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Should we hack back? Legally, the answer is obvious: No. Hacking back violates the Computer Fraud and Abuse Act in the U.S. And yet there is a resurgence of interest in reforming the current regulatory regime—not to mention an awful lot of ambiguity surrounding so-called active defense, a cybersecurity practice that involves doggedly pursuing one's digital attackers. This excellent feature from The New Yorker examines the issue from all sides; it concludes that hacking back "may well help individual victims of cybercrime, but it is unlikely to make the Internet a safer place."
According to Bourie, when the C.E.O. of the multinational corporation asked him if Nisos could hack into the ex-employee’s home network, the general counsel interrupted to say that the C.E.O. was obviously kidding—hacking the network would be illegal. The C.E.O. said, “Illegal how? Running-a-stop-sign illegal? Or killing-someone illegal?”

Bourie recalled that everyone laughed, and the question was left hanging. But it stuck with him, because he wasn’t sure of the answer.


Criminals Used a Fleet of Drones to Disrupt an FBI Hostage Operation, by Jonathan Vanian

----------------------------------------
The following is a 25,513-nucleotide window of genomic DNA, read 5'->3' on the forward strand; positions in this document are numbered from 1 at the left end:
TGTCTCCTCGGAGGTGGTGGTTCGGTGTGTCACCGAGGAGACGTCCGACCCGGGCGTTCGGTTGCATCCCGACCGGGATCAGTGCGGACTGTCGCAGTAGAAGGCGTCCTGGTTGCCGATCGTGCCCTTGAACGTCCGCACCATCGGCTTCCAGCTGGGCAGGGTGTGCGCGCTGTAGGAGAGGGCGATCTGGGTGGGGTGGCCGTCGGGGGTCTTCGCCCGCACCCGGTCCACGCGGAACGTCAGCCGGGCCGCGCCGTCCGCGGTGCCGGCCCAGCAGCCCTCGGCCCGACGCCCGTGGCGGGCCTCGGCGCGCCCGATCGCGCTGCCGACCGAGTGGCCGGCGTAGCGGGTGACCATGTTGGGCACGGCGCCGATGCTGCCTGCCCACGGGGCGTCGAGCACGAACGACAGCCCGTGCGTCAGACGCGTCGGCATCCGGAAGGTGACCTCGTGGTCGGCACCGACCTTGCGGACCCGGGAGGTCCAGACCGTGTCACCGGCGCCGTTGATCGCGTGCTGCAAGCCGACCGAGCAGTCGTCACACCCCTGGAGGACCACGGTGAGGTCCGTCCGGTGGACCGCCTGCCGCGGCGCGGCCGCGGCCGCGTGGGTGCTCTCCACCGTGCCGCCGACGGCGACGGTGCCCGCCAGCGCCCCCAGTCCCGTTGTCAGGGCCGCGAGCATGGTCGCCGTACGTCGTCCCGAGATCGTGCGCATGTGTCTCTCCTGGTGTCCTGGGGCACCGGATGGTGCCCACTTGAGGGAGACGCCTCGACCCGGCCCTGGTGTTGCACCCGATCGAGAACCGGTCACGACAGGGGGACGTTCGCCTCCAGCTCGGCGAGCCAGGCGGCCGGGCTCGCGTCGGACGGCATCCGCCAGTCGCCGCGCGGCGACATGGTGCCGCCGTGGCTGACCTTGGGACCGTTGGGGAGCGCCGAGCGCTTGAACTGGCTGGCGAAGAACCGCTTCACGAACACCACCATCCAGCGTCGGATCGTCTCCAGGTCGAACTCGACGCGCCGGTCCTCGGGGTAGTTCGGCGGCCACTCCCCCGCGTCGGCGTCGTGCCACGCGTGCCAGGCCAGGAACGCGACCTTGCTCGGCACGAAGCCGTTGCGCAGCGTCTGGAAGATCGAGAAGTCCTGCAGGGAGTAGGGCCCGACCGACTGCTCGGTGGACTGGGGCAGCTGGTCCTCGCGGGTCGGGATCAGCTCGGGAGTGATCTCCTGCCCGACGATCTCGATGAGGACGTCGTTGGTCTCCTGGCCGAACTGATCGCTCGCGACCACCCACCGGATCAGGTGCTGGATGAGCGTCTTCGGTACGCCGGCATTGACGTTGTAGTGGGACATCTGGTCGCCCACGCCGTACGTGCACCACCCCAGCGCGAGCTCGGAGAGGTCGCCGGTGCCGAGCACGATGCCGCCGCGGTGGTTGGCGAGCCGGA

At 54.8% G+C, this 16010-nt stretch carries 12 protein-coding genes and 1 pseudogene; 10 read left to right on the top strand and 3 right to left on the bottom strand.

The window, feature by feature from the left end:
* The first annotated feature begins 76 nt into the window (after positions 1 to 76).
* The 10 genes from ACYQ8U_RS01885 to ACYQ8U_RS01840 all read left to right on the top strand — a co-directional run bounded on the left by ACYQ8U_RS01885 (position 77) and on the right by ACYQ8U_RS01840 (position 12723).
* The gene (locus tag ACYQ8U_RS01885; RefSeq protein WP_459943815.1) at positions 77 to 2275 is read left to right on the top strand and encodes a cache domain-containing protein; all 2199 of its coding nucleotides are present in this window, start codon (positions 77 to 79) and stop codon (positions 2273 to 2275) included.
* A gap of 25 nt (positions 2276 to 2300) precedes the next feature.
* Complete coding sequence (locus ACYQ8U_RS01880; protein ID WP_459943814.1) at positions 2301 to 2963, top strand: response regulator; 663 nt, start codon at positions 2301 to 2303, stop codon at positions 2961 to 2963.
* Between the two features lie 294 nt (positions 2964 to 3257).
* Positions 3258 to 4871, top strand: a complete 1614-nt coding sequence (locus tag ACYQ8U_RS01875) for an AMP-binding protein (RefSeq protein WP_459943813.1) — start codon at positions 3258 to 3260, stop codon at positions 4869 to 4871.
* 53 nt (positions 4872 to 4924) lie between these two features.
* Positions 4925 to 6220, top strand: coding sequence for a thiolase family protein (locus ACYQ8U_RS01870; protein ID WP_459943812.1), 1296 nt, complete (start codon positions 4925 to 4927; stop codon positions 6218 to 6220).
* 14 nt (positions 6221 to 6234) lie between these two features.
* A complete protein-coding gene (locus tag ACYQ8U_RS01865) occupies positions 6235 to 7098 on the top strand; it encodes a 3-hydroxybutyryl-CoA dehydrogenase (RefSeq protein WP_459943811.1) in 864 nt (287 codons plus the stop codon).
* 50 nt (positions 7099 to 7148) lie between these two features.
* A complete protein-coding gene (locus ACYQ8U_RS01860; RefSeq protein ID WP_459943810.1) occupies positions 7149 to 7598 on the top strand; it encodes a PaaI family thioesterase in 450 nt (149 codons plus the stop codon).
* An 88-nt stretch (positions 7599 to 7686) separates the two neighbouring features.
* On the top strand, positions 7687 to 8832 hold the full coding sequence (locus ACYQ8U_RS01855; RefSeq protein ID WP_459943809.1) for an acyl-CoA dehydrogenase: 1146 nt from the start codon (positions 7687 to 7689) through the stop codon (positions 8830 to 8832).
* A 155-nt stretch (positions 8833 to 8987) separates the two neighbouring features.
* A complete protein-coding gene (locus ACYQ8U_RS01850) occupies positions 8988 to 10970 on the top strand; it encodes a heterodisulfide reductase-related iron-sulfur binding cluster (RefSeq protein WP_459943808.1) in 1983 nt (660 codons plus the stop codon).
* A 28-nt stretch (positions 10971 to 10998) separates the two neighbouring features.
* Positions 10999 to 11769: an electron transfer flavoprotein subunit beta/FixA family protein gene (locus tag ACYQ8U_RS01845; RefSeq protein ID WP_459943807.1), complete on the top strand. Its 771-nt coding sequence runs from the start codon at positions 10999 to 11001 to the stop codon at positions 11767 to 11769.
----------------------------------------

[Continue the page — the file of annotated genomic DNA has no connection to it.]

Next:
Facebook Just Lost Its Latest Battle in a Crucial Privacy Case Heading to Europe's Top Court, by David Meyer

Hobby Lobby Bought Thousands of Smuggled Iraqi Artifacts in 2010. Now It's Sending Them Back, by Natasha Bach

'Great for U.S.-Russia Relationships:' Match Owner Takes Swipe at Facebook's Dating Ambitions, by David Meyer

Tesla Hit with $2 Billion Lawsuit for Allegedly Stealing Nikola's Hydrogen Truck Design, by Kirsten Korosec

Facebook 'Bug' Asks Users If Dogs and Sandwiches Are 'Hate Speech', by Sarah Gray

Facebook F8: With a New 'Clear History' Feature, Zuckerberg Hopes Users Will Forget Their Nagging Data Privacy Concerns, by John Patrick Pullen

Facebook Engineer Accused of Stalking Women Online Using Company Data, by Grace Donnelly

Facebook Has Been Hit By Dozens of Data Lawsuits. And This Could Be Just the Beginning, by Jeff John Roberts


Hoaxbuster. Video-streaming services like Netflix and Amazon Prime have a conspiracy theory problem. These sites host dubious films, categorized as "documentaries," about vaccines, September 11th, aliens, a supposed New World Order, and more. They're porting misinformation directly into the homes of consumers. As this characteristically opinionated Slate take argues, "Allowing these films on their platform is a jaw-dropping breach of ethics and security, a craven decision to put lives at risk for the sake of clicks."